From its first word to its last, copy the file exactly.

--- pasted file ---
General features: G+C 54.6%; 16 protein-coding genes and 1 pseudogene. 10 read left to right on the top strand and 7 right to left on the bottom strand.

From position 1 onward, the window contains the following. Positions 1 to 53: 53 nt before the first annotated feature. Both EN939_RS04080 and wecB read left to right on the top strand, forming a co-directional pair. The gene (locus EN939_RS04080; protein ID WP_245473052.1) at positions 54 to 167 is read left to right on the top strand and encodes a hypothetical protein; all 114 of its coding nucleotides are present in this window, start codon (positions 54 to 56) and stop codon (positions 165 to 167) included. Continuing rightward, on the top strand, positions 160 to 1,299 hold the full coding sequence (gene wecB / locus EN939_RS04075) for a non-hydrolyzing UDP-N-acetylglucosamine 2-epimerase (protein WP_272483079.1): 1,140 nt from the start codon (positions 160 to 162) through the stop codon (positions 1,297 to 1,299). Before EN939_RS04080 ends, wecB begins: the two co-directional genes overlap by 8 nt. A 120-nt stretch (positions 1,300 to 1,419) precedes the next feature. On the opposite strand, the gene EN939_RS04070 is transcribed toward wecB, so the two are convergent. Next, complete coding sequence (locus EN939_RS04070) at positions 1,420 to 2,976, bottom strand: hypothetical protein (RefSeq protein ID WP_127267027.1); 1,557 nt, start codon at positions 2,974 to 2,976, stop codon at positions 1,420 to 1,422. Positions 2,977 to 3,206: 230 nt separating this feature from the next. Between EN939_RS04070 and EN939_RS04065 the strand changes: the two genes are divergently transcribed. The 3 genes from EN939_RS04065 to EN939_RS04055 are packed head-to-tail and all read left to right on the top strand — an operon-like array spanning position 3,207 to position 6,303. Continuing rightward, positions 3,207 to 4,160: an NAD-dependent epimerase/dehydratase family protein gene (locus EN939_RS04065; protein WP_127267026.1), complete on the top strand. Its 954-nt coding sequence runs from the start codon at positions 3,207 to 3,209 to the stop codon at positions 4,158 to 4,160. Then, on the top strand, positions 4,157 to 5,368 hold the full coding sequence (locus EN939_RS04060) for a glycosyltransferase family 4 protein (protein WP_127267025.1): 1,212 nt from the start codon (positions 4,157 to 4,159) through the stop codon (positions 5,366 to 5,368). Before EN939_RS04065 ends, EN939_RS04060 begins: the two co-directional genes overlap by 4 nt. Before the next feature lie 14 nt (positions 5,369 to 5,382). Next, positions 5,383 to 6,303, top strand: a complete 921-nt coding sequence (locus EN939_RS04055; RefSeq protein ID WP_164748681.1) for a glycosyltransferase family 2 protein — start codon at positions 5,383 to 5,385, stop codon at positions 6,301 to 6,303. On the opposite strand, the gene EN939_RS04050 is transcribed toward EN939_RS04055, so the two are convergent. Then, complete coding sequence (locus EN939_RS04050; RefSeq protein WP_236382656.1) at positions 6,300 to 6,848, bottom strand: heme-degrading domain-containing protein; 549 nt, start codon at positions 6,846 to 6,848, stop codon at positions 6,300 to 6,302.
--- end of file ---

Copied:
General features: G+C 54.6%; 16 protein-coding genes and 1 pseudogene. 10 read left to right on the top strand and 7 right to left on the bottom strand.

From position 1 onward, the window contains the following. Positions 1 to 53: 53 nt before the first annotated feature. Both EN939_RS04080 and wecB read left to right on the top strand, forming a co-directional pair. The gene (locus EN939_RS04080; protein ID WP_245473052.1) at positions 54 to 167 is read left to right on the top strand and encodes a hypothetical protein; all 114 of its coding nucleotides are present in this window, start codon (positions 54 to 56) and stop codon (positions 165 to 167) included. Continuing rightward, on the top strand, positions 160 to 1,299 hold the full coding sequence (gene wecB / locus EN939_RS04075) for a non-hydrolyzing UDP-N-acetylglucosamine 2-epimerase (protein WP_272483079.1): 1,140 nt from the start codon (positions 160 to 162) through the stop codon (positions 1,297 to 1,299). Before EN939_RS04080 ends, wecB begins: the two co-directional genes overlap by 8 nt. A 120-nt stretch (positions 1,300 to 1,419) precedes the next feature. On the opposite strand, the gene EN939_RS04070 is transcribed toward wecB, so the two are convergent. Next, complete coding sequence (locus EN939_RS04070) at positions 1,420 to 2,976, bottom strand: hypothetical protein (RefSeq protein ID WP_127267027.1); 1,557 nt, start codon at positions 2,974 to 2,976, stop codon at positions 1,420 to 1,422. Positions 2,977 to 3,206: 230 nt separating this feature from the next. Between EN939_RS04070 and EN939_RS04065 the strand changes: the two genes are divergently transcribed. The 3 genes from EN939_RS04065 to EN939_RS04055 are packed head-to-tail and all read left to right on the top strand — an operon-like array spanning position 3,207 to position 6,303. Continuing rightward, positions 3,207 to 4,160: an NAD-dependent epimerase/dehydratase family protein gene (locus EN939_RS04065; protein WP_127267026.1), complete on the top strand. Its 954-nt coding sequence runs from the start codon at positions 3,207 to 3,209 to the stop codon at positions 4,158 to 4,160. Then, on the top strand, positions 4,157 to 5,368 hold the full coding sequence (locus EN939_RS04060) for a glycosyltransferase family 4 protein (protein WP_127267025.1): 1,212 nt from the start codon (positions 4,157 to 4,159) through the stop codon (positions 5,366 to 5,368). Before EN939_RS04065 ends, EN939_RS04060 begins: the two co-directional genes overlap by 4 nt. Before the next feature lie 14 nt (positions 5,369 to 5,382). Next, positions 5,383 to 6,303, top strand: a complete 921-nt coding sequence (locus EN939_RS04055; RefSeq protein ID WP_164748681.1) for a glycosyltransferase family 2 protein — start codon at positions 5,383 to 5,385, stop codon at positions 6,301 to 6,303. On the opposite strand, the gene EN939_RS04050 is transcribed toward EN939_RS04055, so the two are convergent. Then, complete coding sequence (locus EN939_RS04050; RefSeq protein WP_236382656.1) at positions 6,300 to 6,848, bottom strand: heme-degrading domain-containing protein; 549 nt, start codon at positions 6,846 to 6,848, stop codon at positions 6,300 to 6,302.